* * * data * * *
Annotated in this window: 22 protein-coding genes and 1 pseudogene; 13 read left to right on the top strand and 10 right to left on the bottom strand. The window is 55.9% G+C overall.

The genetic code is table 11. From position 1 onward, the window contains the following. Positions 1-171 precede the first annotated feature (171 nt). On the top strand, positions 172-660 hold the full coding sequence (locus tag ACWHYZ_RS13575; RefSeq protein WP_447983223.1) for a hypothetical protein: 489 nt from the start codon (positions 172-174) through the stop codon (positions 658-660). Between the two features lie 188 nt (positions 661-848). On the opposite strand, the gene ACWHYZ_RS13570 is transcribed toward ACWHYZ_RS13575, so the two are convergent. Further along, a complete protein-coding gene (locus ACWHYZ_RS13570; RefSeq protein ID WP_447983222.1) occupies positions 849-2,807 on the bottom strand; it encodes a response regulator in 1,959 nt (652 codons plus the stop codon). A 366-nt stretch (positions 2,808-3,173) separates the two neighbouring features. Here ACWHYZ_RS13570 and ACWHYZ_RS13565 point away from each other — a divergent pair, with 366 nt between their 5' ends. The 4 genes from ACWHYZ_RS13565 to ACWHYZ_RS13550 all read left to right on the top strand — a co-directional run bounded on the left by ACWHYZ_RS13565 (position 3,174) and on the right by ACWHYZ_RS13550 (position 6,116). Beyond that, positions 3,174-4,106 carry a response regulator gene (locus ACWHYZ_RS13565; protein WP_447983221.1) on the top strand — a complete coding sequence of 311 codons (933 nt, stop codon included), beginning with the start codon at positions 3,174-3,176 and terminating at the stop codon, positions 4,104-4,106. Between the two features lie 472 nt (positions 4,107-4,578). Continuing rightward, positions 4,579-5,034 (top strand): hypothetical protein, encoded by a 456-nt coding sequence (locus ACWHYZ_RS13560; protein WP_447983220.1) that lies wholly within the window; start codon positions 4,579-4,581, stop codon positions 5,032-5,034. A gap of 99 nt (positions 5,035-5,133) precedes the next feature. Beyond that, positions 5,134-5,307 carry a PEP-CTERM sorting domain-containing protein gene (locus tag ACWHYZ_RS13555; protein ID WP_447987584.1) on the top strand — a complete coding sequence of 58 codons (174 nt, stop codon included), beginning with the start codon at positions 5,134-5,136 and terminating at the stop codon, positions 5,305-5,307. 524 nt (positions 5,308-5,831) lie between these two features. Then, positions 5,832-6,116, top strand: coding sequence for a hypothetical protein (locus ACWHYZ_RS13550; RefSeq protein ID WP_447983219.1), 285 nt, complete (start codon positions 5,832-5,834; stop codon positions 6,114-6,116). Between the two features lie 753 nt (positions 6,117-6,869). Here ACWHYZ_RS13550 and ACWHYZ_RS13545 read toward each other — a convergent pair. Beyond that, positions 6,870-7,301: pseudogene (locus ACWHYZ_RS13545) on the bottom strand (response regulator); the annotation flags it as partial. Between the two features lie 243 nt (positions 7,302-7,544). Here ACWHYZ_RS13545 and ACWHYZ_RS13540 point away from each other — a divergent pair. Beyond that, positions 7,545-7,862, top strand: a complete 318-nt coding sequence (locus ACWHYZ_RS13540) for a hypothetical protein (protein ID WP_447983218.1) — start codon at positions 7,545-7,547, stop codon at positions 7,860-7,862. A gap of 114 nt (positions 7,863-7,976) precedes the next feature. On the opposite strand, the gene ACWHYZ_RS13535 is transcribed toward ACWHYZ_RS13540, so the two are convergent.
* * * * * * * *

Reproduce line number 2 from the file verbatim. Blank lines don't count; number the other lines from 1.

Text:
The genetic code is table 11. From position 1 onward, the window contains the following. Positions 1-171 precede the first annotated feature (171 nt). On the top strand, positions 172-660 hold the full coding sequence (locus tag ACWHYZ_RS13575; RefSeq protein WP_447983223.1) for a hypothetical protein: 489 nt from the start codon (positions 172-174) through the stop codon (positions 658-660). Between the two features lie 188 nt (positions 661-848). On the opposite strand, the gene ACWHYZ_RS13570 is transcribed toward ACWHYZ_RS13575, so the two are convergent. Further along, a complete protein-coding gene (locus ACWHYZ_RS13570; RefSeq protein ID WP_447983222.1) occupies positions 849-2,807 on the bottom strand; it encodes a response regulator in 1,959 nt (652 codons plus the stop codon). A 366-nt stretch (positions 2,808-3,173) separates the two neighbouring features. Here ACWHYZ_RS13570 and ACWHYZ_RS13565 point away from each other — a divergent pair, with 366 nt between their 5' ends. The 4 genes from ACWHYZ_RS13565 to ACWHYZ_RS13550 all read left to right on the top strand — a co-directional run bounded on the left by ACWHYZ_RS13565 (position 3,174) and on the right by ACWHYZ_RS13550 (position 6,116). Beyond that, positions 3,174-4,106 carry a response regulator gene (locus ACWHYZ_RS13565; protein WP_447983221.1) on the top strand — a complete coding sequence of 311 codons (933 nt, stop codon included), beginning with the start codon at positions 3,174-3,176 and terminating at the stop codon, positions 4,104-4,106. Between the two features lie 472 nt (positions 4,107-4,578). Continuing rightward, positions 4,579-5,034 (top strand): hypothetical protein, encoded by a 456-nt coding sequence (locus ACWHYZ_RS13560; protein WP_447983220.1) that lies wholly within the window; start codon positions 4,579-4,581, stop codon positions 5,032-5,034. A gap of 99 nt (positions 5,035-5,133) precedes the next feature. Beyond that, positions 5,134-5,307 carry a PEP-CTERM sorting domain-containing protein gene (locus tag ACWHYZ_RS13555; protein ID WP_447987584.1) on the top strand — a complete coding sequence of 58 codons (174 nt, stop codon included), beginning with the start codon at positions 5,134-5,136 and terminating at the stop codon, positions 5,305-5,307. 524 nt (positions 5,308-5,831) lie between these two features. Then, positions 5,832-6,116, top strand: coding sequence for a hypothetical protein (locus ACWHYZ_RS13550; RefSeq protein ID WP_447983219.1), 285 nt, complete (start codon positions 5,832-5,834; stop codon positions 6,114-6,116). Between the two features lie 753 nt (positions 6,117-6,869). Here ACWHYZ_RS13550 and ACWHYZ_RS13545 read toward each other — a convergent pair. Beyond that, positions 6,870-7,301: pseudogene (locus ACWHYZ_RS13545) on the bottom strand (response regulator); the annotation flags it as partial. Between the two features lie 243 nt (positions 7,302-7,544). Here ACWHYZ_RS13545 and ACWHYZ_RS13540 point away from each other — a divergent pair. Beyond that, positions 7,545-7,862, top strand: a complete 318-nt coding sequence (locus ACWHYZ_RS13540) for a hypothetical protein (protein ID WP_447983218.1) — start codon at positions 7,545-7,547, stop codon at positions 7,860-7,862. A gap of 114 nt (positions 7,863-7,976) precedes the next feature. On the opposite strand, the gene ACWHYZ_RS13535 is transcribed toward ACWHYZ_RS13540, so the two are convergent.